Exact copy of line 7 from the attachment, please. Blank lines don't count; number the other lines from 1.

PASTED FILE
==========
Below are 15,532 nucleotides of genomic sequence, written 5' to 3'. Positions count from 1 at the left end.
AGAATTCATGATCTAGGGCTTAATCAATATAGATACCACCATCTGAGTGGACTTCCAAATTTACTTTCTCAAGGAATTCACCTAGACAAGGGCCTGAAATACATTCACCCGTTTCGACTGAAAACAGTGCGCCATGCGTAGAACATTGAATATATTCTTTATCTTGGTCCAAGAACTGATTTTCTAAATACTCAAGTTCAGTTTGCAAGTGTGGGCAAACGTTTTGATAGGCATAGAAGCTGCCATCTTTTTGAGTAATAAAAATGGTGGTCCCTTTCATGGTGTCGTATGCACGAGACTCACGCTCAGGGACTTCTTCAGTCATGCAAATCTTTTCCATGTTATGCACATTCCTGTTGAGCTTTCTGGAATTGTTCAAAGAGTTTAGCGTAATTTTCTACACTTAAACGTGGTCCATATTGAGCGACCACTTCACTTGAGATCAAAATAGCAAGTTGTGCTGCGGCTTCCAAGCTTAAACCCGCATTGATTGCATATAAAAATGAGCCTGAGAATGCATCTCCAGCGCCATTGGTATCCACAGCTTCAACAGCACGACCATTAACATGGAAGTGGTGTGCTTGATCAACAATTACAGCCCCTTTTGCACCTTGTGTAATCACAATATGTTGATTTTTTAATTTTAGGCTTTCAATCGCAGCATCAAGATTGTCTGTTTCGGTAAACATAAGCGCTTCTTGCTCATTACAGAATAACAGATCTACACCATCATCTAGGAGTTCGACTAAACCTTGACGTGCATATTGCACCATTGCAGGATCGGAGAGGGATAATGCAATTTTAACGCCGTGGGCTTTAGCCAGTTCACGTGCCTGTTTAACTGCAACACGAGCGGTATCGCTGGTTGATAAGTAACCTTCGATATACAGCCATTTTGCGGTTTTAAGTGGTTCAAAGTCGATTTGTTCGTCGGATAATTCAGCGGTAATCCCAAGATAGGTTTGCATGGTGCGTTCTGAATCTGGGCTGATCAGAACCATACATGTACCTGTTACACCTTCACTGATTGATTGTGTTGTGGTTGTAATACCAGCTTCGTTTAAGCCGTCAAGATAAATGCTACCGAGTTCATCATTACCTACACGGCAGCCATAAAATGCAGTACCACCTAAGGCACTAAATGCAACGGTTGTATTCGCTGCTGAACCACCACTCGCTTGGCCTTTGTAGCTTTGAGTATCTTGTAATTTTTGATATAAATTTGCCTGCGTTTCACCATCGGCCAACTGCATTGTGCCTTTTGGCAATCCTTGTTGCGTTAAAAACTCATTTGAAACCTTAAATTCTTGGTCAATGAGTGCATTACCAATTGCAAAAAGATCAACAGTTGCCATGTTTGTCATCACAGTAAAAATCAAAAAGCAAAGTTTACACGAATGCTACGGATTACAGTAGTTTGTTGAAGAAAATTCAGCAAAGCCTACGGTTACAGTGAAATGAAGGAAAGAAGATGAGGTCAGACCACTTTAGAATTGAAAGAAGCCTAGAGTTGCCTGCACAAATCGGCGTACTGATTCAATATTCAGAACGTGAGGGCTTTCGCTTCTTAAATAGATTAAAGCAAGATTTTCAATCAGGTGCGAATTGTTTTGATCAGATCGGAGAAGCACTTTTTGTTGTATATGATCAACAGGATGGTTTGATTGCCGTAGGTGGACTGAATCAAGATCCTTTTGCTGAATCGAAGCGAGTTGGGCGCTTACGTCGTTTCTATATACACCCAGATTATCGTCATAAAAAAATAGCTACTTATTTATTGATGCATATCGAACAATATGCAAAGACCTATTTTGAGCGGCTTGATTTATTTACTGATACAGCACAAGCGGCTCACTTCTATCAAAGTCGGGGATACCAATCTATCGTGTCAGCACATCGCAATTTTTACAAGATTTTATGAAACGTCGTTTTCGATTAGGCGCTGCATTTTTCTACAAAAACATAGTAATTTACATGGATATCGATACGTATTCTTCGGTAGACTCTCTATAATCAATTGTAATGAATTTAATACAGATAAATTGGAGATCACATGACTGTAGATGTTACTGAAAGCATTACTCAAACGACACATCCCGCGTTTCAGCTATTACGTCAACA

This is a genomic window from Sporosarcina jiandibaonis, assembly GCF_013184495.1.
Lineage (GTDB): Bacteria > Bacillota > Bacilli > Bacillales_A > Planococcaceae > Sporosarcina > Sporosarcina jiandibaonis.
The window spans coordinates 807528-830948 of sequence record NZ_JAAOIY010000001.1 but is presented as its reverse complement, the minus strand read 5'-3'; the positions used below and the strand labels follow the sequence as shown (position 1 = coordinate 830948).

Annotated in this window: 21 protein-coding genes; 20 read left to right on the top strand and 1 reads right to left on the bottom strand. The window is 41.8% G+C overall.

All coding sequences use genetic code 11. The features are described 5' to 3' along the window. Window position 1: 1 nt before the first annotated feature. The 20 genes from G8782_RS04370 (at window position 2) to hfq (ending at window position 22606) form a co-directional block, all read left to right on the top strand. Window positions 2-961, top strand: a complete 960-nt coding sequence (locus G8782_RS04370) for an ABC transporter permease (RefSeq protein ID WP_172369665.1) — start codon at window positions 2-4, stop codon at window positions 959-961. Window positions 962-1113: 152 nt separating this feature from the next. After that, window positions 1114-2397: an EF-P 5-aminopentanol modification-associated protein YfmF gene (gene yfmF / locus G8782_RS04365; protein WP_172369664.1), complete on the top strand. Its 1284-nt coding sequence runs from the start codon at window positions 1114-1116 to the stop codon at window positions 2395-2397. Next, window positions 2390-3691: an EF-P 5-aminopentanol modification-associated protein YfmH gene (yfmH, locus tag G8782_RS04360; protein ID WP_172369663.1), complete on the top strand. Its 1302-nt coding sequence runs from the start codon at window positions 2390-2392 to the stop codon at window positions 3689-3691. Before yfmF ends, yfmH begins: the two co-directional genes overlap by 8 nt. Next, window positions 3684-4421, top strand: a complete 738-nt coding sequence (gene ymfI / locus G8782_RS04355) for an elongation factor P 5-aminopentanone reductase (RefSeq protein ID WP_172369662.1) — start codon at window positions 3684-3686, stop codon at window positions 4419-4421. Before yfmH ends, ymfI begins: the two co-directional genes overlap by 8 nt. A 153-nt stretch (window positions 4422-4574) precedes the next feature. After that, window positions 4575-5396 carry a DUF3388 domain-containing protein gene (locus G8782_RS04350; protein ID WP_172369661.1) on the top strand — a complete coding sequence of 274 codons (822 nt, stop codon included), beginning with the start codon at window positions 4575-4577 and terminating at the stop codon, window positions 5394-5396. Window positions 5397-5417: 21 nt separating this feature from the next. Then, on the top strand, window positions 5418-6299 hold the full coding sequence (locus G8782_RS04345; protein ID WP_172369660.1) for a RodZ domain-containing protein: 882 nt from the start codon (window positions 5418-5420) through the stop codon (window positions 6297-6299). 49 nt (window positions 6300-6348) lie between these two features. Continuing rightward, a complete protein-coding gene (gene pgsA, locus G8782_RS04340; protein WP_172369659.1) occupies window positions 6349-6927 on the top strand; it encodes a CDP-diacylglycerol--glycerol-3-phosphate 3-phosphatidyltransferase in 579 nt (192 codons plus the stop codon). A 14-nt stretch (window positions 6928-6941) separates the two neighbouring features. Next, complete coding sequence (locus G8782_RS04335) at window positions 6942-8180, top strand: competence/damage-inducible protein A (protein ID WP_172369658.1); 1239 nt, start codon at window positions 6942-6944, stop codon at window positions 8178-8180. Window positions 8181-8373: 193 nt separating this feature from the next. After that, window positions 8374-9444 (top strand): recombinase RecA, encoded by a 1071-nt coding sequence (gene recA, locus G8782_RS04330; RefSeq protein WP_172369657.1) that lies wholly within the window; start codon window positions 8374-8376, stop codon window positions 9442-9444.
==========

All coding sequences use genetic code 11. The features are described 5' to 3' along the window. Window position 1: 1 nt before the first annotated feature. The 20 genes from G8782_RS04370 (at window position 2) to hfq (ending at window position 22606) form a co-directional block, all read left to right on the top strand. Window positions 2-961, top strand: a complete 960-nt coding sequence (locus G8782_RS04370) for an ABC transporter permease (RefSeq protein ID WP_172369665.1) — start codon at window positions 2-4, stop codon at window positions 959-961. Window positions 962-1113: 152 nt separating this feature from the next. After that, window positions 1114-2397: an EF-P 5-aminopentanol modification-associated protein YfmF gene (gene yfmF / locus G8782_RS04365; protein WP_172369664.1), complete on the top strand. Its 1284-nt coding sequence runs from the start codon at window positions 1114-1116 to the stop codon at window positions 2395-2397. Next, window positions 2390-3691: an EF-P 5-aminopentanol modification-associated protein YfmH gene (yfmH, locus tag G8782_RS04360; protein ID WP_172369663.1), complete on the top strand. Its 1302-nt coding sequence runs from the start codon at window positions 2390-2392 to the stop codon at window positions 3689-3691. Before yfmF ends, yfmH begins: the two co-directional genes overlap by 8 nt. Next, window positions 3684-4421, top strand: a complete 738-nt coding sequence (gene ymfI / locus G8782_RS04355) for an elongation factor P 5-aminopentanone reductase (RefSeq protein ID WP_172369662.1) — start codon at window positions 3684-3686, stop codon at window positions 4419-4421. Before yfmH ends, ymfI begins: the two co-directional genes overlap by 8 nt. A 153-nt stretch (window positions 4422-4574) precedes the next feature. After that, window positions 4575-5396 carry a DUF3388 domain-containing protein gene (locus G8782_RS04350; protein ID WP_172369661.1) on the top strand — a complete coding sequence of 274 codons (822 nt, stop codon included), beginning with the start codon at window positions 4575-4577 and terminating at the stop codon, window positions 5394-5396. Window positions 5397-5417: 21 nt separating this feature from the next. Then, on the top strand, window positions 5418-6299 hold the full coding sequence (locus G8782_RS04345; protein ID WP_172369660.1) for a RodZ domain-containing protein: 882 nt from the start codon (window positions 5418-5420) through the stop codon (window positions 6297-6299). 49 nt (window positions 6300-6348) lie between these two features. Continuing rightward, a complete protein-coding gene (gene pgsA, locus G8782_RS04340; protein WP_172369659.1) occupies window positions 6349-6927 on the top strand; it encodes a CDP-diacylglycerol--glycerol-3-phosphate 3-phosphatidyltransferase in 579 nt (192 codons plus the stop codon). A 14-nt stretch (window positions 6928-6941) separates the two neighbouring features. Next, complete coding sequence (locus G8782_RS04335) at window positions 6942-8180, top strand: competence/damage-inducible protein A (protein ID WP_172369658.1); 1239 nt, start codon at window positions 6942-6944, stop codon at window positions 8178-8180. Window positions 8181-8373: 193 nt separating this feature from the next. After that, window positions 8374-9444 (top strand): recombinase RecA, encoded by a 1071-nt coding sequence (gene recA, locus G8782_RS04330; RefSeq protein WP_172369657.1) that lies wholly within the window; start codon window positions 8374-8376, stop codon window positions 9442-9444.